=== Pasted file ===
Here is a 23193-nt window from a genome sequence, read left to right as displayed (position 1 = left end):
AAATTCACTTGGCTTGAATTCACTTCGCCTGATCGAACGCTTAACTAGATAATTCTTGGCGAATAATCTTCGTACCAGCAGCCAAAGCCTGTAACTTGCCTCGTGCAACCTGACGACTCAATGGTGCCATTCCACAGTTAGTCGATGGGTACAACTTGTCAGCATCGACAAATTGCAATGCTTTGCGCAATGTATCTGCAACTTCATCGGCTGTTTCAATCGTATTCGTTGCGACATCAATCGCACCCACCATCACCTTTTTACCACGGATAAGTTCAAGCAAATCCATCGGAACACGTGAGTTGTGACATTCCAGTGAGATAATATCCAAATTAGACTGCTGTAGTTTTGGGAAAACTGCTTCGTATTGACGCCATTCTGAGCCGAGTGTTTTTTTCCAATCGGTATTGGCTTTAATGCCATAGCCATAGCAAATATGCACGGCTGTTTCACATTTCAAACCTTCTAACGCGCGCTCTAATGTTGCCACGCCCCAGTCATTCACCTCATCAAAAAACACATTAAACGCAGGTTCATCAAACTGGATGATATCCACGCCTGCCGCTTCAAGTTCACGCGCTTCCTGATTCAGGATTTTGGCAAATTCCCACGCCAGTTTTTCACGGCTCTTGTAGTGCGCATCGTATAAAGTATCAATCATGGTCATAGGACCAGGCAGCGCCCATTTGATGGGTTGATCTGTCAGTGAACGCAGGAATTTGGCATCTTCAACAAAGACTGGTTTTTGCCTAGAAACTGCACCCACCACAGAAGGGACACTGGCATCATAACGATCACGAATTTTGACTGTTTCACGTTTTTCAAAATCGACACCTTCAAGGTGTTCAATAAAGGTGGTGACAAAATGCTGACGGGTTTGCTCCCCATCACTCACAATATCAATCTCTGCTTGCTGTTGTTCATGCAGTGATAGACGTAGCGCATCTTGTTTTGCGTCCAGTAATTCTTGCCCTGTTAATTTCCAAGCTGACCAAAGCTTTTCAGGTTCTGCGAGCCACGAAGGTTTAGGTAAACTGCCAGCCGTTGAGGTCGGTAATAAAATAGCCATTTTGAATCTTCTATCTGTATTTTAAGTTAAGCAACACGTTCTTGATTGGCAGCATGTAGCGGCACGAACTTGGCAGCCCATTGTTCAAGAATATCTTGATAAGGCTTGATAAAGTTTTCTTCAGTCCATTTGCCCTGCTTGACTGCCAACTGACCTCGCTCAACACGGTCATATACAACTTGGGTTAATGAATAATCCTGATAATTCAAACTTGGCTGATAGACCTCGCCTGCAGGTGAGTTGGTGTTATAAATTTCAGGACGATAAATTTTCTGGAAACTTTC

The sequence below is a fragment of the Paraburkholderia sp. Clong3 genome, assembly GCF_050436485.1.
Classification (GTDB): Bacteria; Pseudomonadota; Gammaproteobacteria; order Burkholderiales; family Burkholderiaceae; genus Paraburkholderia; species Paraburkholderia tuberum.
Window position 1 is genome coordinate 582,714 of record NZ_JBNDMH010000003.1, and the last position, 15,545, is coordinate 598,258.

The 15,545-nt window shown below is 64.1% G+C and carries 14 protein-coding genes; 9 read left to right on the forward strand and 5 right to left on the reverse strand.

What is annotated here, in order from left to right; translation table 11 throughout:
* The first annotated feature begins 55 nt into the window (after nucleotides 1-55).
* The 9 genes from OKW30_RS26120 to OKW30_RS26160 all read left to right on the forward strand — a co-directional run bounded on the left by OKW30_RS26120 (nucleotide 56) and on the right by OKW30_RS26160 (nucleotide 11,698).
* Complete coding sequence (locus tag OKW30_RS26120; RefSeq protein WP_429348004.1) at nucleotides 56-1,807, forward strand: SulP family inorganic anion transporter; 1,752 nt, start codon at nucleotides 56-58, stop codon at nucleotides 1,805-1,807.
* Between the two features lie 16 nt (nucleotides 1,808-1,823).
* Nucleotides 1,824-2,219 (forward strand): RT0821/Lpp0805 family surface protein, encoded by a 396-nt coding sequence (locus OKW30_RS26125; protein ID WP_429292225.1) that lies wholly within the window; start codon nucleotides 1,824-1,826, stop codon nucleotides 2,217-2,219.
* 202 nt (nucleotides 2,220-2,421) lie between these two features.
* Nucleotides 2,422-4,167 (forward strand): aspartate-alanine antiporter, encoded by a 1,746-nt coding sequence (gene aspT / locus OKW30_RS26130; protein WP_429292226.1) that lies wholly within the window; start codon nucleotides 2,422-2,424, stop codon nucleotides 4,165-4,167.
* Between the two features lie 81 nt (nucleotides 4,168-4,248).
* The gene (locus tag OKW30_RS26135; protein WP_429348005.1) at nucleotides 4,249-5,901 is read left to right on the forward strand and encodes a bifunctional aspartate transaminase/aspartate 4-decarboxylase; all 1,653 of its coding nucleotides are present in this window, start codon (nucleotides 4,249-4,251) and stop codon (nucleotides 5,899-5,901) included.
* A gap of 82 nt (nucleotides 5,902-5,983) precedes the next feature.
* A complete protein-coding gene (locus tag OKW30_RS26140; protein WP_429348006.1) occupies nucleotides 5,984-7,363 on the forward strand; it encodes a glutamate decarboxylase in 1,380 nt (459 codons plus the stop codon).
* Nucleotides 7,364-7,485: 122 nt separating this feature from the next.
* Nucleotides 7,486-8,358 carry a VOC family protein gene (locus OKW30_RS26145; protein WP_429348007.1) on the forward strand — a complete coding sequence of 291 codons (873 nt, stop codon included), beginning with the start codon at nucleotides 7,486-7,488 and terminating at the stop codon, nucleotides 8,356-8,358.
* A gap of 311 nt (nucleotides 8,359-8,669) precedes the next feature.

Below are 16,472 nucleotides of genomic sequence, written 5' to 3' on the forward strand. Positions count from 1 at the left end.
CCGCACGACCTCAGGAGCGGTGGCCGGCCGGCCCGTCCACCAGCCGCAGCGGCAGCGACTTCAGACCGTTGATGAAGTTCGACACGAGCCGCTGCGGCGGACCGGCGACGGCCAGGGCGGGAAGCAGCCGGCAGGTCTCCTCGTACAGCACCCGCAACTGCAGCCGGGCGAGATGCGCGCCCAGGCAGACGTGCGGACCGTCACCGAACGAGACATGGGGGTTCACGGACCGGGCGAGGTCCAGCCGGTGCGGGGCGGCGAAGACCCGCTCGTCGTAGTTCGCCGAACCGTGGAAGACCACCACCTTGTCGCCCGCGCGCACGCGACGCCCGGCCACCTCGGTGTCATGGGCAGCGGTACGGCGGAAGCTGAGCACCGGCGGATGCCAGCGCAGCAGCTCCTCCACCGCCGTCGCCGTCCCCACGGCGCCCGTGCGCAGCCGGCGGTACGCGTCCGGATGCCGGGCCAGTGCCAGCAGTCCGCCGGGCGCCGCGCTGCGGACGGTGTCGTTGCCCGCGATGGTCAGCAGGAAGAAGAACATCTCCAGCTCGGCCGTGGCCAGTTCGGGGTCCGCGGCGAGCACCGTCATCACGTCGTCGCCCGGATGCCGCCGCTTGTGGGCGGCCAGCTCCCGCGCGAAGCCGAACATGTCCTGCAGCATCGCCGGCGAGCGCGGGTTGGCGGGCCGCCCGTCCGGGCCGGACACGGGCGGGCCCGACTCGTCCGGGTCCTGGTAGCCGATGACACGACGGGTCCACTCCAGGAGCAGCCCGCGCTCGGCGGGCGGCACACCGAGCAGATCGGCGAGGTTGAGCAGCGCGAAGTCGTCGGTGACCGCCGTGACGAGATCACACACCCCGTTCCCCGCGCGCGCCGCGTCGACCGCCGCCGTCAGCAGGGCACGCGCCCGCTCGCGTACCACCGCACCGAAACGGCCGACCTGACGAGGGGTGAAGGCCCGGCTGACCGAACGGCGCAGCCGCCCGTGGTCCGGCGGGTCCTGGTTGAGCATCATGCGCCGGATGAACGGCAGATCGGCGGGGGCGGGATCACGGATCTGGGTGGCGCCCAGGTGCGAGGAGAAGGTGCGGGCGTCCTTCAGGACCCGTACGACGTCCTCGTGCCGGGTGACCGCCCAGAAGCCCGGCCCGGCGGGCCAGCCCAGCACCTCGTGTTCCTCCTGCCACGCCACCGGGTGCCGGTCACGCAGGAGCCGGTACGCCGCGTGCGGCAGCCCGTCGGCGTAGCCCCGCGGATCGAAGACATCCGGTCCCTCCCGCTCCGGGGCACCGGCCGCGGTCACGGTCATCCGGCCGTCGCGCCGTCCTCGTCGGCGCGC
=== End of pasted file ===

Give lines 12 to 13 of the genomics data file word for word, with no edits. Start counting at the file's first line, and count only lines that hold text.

* Nucleotides 1,824-2,219 (forward strand): RT0821/Lpp0805 family surface protein, encoded by a 396-nt coding sequence (locus OKW30_RS26125; protein ID WP_429292225.1) that lies wholly within the window; start codon nucleotides 1,824-1,826, stop codon nucleotides 2,217-2,219.
* 202 nt (nucleotides 2,220-2,421) lie between these two features.